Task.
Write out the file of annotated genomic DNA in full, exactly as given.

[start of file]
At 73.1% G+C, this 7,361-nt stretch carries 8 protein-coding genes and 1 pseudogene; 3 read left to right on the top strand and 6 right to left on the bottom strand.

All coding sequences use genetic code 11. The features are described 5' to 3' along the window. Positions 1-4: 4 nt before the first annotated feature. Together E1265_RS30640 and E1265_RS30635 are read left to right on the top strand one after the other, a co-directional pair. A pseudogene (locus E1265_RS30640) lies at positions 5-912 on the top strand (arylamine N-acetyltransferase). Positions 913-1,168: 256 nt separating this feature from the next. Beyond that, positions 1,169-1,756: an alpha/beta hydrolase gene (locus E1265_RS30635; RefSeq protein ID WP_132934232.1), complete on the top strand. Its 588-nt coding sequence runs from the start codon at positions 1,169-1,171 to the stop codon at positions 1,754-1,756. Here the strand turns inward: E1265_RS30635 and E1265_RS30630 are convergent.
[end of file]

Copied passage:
At 73.1% G+C, this 7,361-nt stretch carries 8 protein-coding genes and 1 pseudogene; 3 read left to right on the top strand and 6 right to left on the bottom strand.

All coding sequences use genetic code 11. The features are described 5' to 3' along the window. Positions 1-4: 4 nt before the first annotated feature. Together E1265_RS30640 and E1265_RS30635 are read left to right on the top strand one after the other, a co-directional pair. A pseudogene (locus E1265_RS30640) lies at positions 5-912 on the top strand (arylamine N-acetyltransferase). Positions 913-1,168: 256 nt separating this feature from the next. Beyond that, positions 1,169-1,756: an alpha/beta hydrolase gene (locus E1265_RS30635; RefSeq protein ID WP_132934232.1), complete on the top strand. Its 588-nt coding sequence runs from the start codon at positions 1,169-1,171 to the stop codon at positions 1,754-1,756. Here the strand turns inward: E1265_RS30635 and E1265_RS30630 are convergent.